After losing weight (nearly 30 pounds) and transforming my body, the most common question I receive these days is how I did it. There’s no secret to my success, but it wasn’t an accident either. It was through lifestyle change. I used many of the same approaches that I take toward my finances and put them toward my equally important goal of living a healthier life.
As a Category 5 hurricane was barreling toward our city, I realized that I didn’t have nearly enough non-perishable foods to sustain my family for more than a day or two. Everyone else must have had the same thought at the same time, because store shelves were empty. We survived the storm just fine, but this was an important life lesson. Don’t wait for an emergency to strike, by that time it’s too late. We need a stockpile now.
We all want to have money. The problem is that we can never save enough. We always want more. Saving money for the sake of saving money then, is not something worth valuing. I’ve started to change my thinking. Rather than value saving money, I now focus on setting financial goals that are consistent with the things that are most important to me.
Housing is our largest expense. While we tend to talk about saving money on smaller expenses, like coffee or cable, we don’t want to be penny wise and pound foolish. Here’s how I saved over $100,000 on my home. These tips can help those buying a home, as well as current homeowners who still want to save money.
An air conditioner can be a life saver in the blistering summer. But it is also one of the largest users of energy in our home. One of the most common questions I receive when I give lectures on saving money is whether it is better to turn the air conditioner off when you leave the house, or leave it running.
Food is a necessity. It’s also our largest variable cost each month. My family of 5 has been able to survive on one middle-class income by reducing how much we spend on food and other costs. We spend less than $100 per person per month on food, which is substantially lower than the national average. How do we do it? Here we provide numbers for average US households’ spending on food and break down my family’s grocery costs and meal plans.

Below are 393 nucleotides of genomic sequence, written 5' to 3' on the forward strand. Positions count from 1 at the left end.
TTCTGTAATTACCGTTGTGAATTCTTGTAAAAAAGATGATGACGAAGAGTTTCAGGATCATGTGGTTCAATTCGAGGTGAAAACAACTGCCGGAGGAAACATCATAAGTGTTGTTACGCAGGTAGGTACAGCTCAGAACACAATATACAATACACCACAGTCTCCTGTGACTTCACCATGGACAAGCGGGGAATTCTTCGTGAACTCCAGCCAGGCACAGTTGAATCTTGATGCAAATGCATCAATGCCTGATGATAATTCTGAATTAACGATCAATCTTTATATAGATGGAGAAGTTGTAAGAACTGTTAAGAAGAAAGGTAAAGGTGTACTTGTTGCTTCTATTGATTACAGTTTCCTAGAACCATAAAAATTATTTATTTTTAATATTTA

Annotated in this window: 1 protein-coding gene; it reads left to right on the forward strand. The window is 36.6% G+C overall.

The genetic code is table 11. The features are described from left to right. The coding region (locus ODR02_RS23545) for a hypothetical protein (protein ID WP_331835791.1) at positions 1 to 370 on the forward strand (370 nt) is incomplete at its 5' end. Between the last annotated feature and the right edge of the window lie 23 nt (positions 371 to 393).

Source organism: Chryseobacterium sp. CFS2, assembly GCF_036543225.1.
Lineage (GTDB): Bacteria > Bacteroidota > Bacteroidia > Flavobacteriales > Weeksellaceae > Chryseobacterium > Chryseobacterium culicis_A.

Now for some fun! I previously wrote about some of the extreme things I do to save money. But full disclosure, there are some things I omitted out of embarrassment. Today I will share some of my secrets interspersed with some of the extreme things I’ve heard others do to save a buck. What do you think about these embarrassing ways to save money?
When I was a kid, cleaning the house meant getting out bottles and cans of various products. There was a cabinet full of furniture polish, tub cleaner, window cleaners, disinfectant sprays, disinfectant wipes, and even a product for removing dust. Cleaning the house took forever! When I became an adult, it became clear that I didn’t need any of these products or rituals. So what are my favorite hacks to save time and money cleaning?
If you are a spender, the thought of saving may make your cringe. If you are a saver, the thought of spending money might actually send you into a state of panic. But spending and saving are both important. So how do we find balance?
Whether it is products, groceries, a ride, or your lunch, people seem to be ordering everything online. These days, I feel like one of the few people who actually goes to a store to buy stuff. There are a number of reasons I don’t shop online.